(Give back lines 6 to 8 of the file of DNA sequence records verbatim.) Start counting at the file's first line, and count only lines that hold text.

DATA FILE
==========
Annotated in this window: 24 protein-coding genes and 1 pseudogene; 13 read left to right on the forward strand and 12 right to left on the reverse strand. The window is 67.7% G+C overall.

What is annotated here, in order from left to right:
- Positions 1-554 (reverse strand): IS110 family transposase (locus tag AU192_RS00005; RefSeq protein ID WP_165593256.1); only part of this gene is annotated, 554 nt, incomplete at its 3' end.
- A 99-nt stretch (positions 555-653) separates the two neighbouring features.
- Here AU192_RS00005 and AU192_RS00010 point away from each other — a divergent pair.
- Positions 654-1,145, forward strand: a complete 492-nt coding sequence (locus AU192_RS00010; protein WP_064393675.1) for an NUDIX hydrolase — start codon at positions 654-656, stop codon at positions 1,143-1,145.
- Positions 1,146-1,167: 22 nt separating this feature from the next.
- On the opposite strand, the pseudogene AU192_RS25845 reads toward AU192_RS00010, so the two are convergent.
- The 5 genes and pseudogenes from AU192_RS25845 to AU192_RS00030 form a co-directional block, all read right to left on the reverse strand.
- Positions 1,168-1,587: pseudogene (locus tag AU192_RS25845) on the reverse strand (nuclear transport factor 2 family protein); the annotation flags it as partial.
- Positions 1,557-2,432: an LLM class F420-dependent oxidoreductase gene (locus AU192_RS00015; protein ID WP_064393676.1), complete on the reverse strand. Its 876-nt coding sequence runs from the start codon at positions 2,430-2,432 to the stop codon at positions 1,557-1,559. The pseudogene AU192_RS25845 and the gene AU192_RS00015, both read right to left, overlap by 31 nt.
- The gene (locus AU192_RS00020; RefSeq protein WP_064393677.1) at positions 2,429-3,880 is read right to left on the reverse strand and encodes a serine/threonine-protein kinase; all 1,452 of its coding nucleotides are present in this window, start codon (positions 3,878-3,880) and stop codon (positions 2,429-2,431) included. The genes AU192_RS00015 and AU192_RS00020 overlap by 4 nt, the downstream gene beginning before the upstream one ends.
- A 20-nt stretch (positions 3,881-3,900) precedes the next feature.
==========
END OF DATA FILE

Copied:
- Positions 654-1,145, forward strand: a complete 492-nt coding sequence (locus AU192_RS00010; protein WP_064393675.1) for an NUDIX hydrolase — start codon at positions 654-656, stop codon at positions 1,143-1,145.
- Positions 1,146-1,167: 22 nt separating this feature from the next.
- On the opposite strand, the pseudogene AU192_RS25845 reads toward AU192_RS00010, so the two are convergent.